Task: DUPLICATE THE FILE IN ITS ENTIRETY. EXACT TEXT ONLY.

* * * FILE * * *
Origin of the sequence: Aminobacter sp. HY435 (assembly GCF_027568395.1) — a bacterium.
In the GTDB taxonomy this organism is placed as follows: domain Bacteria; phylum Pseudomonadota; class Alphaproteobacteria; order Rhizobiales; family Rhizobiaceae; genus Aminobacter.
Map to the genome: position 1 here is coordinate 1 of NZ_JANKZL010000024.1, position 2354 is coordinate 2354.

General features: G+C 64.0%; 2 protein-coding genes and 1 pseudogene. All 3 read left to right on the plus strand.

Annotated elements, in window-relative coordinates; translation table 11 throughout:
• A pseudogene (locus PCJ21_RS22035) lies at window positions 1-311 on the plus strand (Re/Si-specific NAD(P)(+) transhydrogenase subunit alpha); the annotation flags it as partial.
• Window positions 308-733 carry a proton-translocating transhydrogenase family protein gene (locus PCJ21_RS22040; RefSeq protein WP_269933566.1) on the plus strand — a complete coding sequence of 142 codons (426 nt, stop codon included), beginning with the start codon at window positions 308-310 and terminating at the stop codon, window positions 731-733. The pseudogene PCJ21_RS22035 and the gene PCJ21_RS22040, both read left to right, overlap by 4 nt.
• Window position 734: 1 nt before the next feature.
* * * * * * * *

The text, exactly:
Origin of the sequence: Aminobacter sp. HY435 (assembly GCF_027568395.1) — a bacterium.
In the GTDB taxonomy this organism is placed as follows: domain Bacteria; phylum Pseudomonadota; class Alphaproteobacteria; order Rhizobiales; family Rhizobiaceae; genus Aminobacter.
Map to the genome: position 1 here is coordinate 1 of NZ_JANKZL010000024.1, position 2354 is coordinate 2354.

General features: G+C 64.0%; 2 protein-coding genes and 1 pseudogene. All 3 read left to right on the plus strand.

Annotated elements, in window-relative coordinates; translation table 11 throughout:
• A pseudogene (locus PCJ21_RS22035) lies at window positions 1-311 on the plus strand (Re/Si-specific NAD(P)(+) transhydrogenase subunit alpha); the annotation flags it as partial.
• Window positions 308-733 carry a proton-translocating transhydrogenase family protein gene (locus PCJ21_RS22040; RefSeq protein WP_269933566.1) on the plus strand — a complete coding sequence of 142 codons (426 nt, stop codon included), beginning with the start codon at window positions 308-310 and terminating at the stop codon, window positions 731-733. The pseudogene PCJ21_RS22035 and the gene PCJ21_RS22040, both read left to right, overlap by 4 nt.
• Window position 734: 1 nt before the next feature.